Tuesday, 27 January 2009

passwords and security

You would think that by now, thirty or more years after cash machine cards became common we would be quite good at handing out passwords to users in an efficient and secure manner. After all banks seem to do this all the time.

However there seems to be a desire to ignore the human factor. While we spend a lot of time making sure that our systems are protected against miscreants. We spend a lot of time making sure that users of these systems have passwords of the appropriate strength and complexity, we tend to ignore the messy business of getting these passwords to the right user.

It's a messy business involving getting the correct bit of paper with their user id and password neatly printed on it into users hands along with instructions to change their password at first logon, the idea of course being that students will immediately rush to a computer, type in their password and chnage it to something suitably cryptic and memorable.

They of course, do no such thing. They lose the paper. In fact why should they worry about their uni password, after all they have a computer of their own and it's only when they need to first upload an assignment into the LMS, use the student printing system, or use some special software for a course module do they need to use their login id.

Unlike ten or twenty years ago, students don't need a computer account to do a lot of their work. They use hotmail or gmail for email, play with facebook for social networking, and work on their laptops. They no longer need to use the public access machines for bread and butter computing, ie word processing, email etc so they don't. And they get their connection from an isp.

Instead they lose the bit of paper, their account expires, and thrity days later there's a great hoo-ha. Not good.

So the marketing people solve the problem by giving the students something that their less likely to lose, like a free coffee mug with a sticker with their password on it (dishwashers guys, people have them these days), or a usb drive with a sticker.

Great ideas, but you can imagine what happens in a share house with or without a dishwasher - there's too many the same, too much confusion potential, not to mention the possibilty of id theft.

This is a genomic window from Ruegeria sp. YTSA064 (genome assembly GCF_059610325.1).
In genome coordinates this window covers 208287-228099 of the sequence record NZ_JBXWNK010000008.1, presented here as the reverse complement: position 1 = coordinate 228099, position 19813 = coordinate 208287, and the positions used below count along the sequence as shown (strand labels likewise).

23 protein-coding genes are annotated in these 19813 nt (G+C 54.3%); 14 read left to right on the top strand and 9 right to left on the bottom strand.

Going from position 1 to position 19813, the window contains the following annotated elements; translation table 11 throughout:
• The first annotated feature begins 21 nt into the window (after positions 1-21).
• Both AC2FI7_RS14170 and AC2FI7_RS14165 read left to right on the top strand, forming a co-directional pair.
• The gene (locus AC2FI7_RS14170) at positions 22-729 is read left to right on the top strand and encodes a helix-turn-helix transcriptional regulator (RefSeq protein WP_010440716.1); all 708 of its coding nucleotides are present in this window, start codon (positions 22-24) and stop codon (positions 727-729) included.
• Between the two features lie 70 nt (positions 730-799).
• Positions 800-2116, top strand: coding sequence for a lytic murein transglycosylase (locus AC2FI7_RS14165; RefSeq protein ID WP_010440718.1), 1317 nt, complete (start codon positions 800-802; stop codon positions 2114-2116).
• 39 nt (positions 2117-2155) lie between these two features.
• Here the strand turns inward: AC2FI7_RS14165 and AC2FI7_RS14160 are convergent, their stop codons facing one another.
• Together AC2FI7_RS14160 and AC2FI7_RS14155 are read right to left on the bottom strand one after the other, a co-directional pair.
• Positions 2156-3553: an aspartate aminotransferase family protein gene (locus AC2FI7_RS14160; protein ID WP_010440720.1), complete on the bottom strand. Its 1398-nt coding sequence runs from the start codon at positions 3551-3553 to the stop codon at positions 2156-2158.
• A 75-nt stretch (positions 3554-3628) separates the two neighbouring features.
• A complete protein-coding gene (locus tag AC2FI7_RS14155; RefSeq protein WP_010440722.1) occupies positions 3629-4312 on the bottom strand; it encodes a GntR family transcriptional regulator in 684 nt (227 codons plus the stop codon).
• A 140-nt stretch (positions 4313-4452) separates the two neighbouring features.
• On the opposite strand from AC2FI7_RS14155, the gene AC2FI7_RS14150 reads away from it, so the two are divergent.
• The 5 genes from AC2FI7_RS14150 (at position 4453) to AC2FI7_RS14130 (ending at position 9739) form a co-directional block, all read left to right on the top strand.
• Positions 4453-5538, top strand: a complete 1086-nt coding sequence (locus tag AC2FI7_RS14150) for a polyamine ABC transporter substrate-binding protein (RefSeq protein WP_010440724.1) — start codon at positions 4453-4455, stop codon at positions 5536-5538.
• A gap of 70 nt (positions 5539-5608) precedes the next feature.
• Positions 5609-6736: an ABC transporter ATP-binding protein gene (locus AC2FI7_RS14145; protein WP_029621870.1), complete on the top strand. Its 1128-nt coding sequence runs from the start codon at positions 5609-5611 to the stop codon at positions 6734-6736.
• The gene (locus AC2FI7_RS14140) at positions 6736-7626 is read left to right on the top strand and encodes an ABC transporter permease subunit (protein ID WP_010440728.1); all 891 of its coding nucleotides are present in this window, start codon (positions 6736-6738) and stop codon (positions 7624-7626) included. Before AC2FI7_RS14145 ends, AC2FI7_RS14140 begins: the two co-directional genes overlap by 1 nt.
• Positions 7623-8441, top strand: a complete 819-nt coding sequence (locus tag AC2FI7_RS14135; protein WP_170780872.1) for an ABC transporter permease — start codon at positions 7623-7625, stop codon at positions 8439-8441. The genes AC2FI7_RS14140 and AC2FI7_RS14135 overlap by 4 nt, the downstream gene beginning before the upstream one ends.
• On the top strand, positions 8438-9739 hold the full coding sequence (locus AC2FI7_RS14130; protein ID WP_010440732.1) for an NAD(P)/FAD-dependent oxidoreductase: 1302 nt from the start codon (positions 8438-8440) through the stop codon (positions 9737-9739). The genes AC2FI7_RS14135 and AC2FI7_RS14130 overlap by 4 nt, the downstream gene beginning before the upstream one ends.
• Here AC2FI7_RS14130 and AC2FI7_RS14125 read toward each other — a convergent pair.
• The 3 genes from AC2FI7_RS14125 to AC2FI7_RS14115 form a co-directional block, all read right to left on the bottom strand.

So we need to think about how we deliver id's and access. As smart card readers are not universal, and there's four different types out there we can't do chip and pin. But students do need their student cards to get discount at the book co-op, get into night clubs and all the other important details of student life, and it does handily have their photo and uni number on it, so maybe the trick would be an orange removable sticker with their initial password on it.

This woud work, because a student id card has sufficient value and utility you want to hang onto it. There will still always be the people who don't do their initial login, but advertising campaigns about "don't be an orange plonker" might work. The other nice thing is that students get their cards when they register, and when they register they provide us with a proof that they are who they say they are however imperfect that is. Yes there's a risk someone might strick the wrong sticker on somone's card, but then the worst thing is they can't login ...

3 comments:

clune.org said...

Most of our first years live on campus and need their uni id to log onto the study bedroom network. So there's a big incentive for them to do so.

dgm said...

going to spk based authentication for campus wireless got rid of that inducement as far as we were concerned ...

dgm said...

for the record we've just done a count of students who push their mail off campus and it's around 20%